Jami Philbrick

Jami Philbrick

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Actor/comedian Chris Elliott has consistently been one of the funniest people on television and film over the last 30 years!

Elliott first came to fame in the early ‘80s for playing a barrage of unique characters on Late Night with David Letterman. Some of those wild characters included “The Fugitive Guy,” “The Guy Under the Seats,” and Marlon Brando. He went on to appear in a string of successful movies including Manhunter, The Abyss, Groundhog Day, Kingpin, and There’s Something About Mary. But he is probably best known for his cult classic film Cabin Boy, which also featured Letterman in a legendary cameo saying, “Hey, would you like to buy a monkey?” 

Elliott also created the cult classic ‘90s series Get a Life, was a cast member of Saturday Night Live, and has appeared on The Late Show with David Letterman, Everybody Loves Raymond, and How I met Your Mother. Currently, Elliott stars on the Adult Swim series Eagleheart, as well as the new CBS series Schitt’s Creek with Eugene Levy and Catherine O’Hara. He can also be seen on the big screen opposite Hugh Grant in the new romantic comedy The Rewrite, which opens in theaters on February 13th. 

The Rewrite revolves around Keith Michaels (Hugh Grant), an Academy Award-winning writer in a slump that leaves Hollywood to teach screenwriting at a college on the East Coast. He soon bumps heads with fellow facility members Mary Weldon (Allison Janney) and Dr. Lerner (Oscar-nominee J.K. Simmons), and eventually falls for Holly Carpenter (Oscar-winner Marisa Tomei), a single mom taking his class. Elliott plays Jim, a Shakespeare professor living next door to Keith. The film was written and directed by Marc Lawrence (Two Weeks Notice, Music and Lyrics).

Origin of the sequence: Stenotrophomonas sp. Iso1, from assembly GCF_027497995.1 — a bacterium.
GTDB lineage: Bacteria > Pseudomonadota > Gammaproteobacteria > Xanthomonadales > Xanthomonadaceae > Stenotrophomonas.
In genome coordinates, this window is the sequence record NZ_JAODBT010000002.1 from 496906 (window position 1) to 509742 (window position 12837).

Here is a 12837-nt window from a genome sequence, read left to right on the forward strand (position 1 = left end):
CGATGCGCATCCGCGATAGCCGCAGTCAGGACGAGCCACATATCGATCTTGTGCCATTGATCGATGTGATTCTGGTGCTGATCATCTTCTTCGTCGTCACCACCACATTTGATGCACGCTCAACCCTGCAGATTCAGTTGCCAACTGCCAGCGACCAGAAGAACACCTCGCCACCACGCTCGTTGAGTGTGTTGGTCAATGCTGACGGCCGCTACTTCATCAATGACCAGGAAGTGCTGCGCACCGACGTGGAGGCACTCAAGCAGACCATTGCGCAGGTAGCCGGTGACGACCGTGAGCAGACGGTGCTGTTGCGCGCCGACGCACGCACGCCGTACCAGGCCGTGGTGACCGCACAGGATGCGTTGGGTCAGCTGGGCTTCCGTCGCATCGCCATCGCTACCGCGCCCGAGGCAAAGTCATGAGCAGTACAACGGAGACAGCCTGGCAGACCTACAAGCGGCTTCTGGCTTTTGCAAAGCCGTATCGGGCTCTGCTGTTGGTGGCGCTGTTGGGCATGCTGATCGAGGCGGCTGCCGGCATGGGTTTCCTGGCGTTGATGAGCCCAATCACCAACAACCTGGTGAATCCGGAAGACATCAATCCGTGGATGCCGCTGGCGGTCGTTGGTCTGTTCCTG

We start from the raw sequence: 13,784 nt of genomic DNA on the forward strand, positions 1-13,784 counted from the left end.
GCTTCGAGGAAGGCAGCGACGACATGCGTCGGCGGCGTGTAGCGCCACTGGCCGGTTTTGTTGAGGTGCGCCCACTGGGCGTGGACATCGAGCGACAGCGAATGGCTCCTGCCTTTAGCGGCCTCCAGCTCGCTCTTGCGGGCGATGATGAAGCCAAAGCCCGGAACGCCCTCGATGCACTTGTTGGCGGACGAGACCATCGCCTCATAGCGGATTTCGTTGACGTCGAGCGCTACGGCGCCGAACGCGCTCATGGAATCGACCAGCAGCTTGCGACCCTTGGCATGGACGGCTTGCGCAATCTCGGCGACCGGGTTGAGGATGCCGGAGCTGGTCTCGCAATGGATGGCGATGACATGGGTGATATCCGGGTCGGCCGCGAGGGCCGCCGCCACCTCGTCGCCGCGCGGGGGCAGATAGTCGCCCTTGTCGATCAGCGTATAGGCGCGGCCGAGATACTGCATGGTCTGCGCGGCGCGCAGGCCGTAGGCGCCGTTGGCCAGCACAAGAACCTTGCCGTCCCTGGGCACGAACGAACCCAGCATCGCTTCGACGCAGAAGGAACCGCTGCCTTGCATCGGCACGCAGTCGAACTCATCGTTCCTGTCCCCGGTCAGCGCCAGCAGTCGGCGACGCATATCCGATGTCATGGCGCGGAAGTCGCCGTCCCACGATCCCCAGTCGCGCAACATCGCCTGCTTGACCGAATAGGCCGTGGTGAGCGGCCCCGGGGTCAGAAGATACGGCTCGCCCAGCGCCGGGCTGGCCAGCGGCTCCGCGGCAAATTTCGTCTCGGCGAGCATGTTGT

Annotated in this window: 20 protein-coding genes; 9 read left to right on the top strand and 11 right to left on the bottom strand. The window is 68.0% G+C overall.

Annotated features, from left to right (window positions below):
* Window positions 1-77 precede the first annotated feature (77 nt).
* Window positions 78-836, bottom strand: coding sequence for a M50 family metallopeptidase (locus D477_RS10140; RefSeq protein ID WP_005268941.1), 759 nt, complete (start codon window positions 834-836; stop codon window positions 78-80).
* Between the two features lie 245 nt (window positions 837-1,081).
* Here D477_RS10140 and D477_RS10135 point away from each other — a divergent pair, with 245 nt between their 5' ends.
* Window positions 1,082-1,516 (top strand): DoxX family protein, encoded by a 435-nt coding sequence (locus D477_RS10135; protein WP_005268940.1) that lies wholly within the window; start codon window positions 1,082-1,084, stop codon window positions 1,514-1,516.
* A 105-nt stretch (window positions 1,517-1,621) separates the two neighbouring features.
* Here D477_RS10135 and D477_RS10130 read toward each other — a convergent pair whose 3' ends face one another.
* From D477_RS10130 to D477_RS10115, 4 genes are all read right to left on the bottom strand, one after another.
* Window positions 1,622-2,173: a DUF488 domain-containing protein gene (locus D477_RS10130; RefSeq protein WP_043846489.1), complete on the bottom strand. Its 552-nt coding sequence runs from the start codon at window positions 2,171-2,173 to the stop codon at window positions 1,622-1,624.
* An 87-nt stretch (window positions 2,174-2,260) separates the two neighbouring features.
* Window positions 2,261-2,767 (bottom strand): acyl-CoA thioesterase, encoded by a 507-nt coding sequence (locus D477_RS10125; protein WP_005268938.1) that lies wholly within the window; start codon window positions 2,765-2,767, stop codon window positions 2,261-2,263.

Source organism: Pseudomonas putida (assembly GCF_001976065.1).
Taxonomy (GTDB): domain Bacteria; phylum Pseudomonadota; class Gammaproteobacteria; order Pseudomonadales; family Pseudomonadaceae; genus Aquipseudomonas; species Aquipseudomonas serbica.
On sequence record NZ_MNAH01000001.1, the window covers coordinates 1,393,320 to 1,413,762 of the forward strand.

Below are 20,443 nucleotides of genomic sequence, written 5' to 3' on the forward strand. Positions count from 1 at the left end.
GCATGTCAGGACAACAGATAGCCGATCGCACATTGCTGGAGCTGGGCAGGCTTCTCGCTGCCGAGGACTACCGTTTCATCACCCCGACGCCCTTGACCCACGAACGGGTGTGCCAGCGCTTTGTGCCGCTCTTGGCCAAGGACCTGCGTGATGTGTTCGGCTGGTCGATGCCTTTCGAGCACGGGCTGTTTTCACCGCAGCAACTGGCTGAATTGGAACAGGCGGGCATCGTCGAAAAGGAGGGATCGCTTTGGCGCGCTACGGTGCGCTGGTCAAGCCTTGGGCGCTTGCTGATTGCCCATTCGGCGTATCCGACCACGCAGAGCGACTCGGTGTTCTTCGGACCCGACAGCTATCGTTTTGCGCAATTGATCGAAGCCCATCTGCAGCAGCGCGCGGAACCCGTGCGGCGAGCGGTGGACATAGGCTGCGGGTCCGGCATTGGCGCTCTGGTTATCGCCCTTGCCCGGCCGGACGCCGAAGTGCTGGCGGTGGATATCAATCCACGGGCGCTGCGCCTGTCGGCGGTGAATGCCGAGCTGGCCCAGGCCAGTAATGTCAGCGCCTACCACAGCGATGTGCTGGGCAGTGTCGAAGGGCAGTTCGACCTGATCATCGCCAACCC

I recently had the absolute of honor of speaking with the great Chris Elliott about his work on The Rewrite, as well as the legacy of Cabin Boy, David Letterman’s retirement, and SNL’s 40th anniversary. The hilarious comedic actor discussed his new film, if he’s ever moved to a new town for work, Hugh Grant’s comedic style, the relationship between Grant and filmmaker Marc Lawrence, why Elliott does not “enjoy shooting movies,” meeting J.K. Simmons, Elliott’s Shakespearian knowledge, the legacy of Cabin Boy, David Letterman’s legendary Cabin Boy sketch during the Academy Awards, what Letterman means to Elliott’s career, Letterman’s upcoming retirement, SNL’s 40th anniversary, and why the Elliott family holds a special place in SNL history. 

Opening in theaters on February 13th is the new musical comedy The Last Five Years, which is based on the off-Broadway musical of the same name. The film was written and directed by Richard LaGravenese (Beautiful Creatures, The Fisher King), and stars Academy Award-nominee Anna Kendrick (Pitch Perfect, End of Watch), and Jeremy Jordan (TV's Smash). 

IAR's Managing Editor Jami Philbrick recently had the pleasure of sitting down with Richard LaGravenese and Jeremy Jordan to talk about their work on The Last Five Years. The Oscar-nominated writer/director and Broadway actor discussed their new film, the challenges of adapting the original stage play, the difference between singing on stage and singing on film, the incomparable Anna Kendrick, and the movie's various Easter eggs.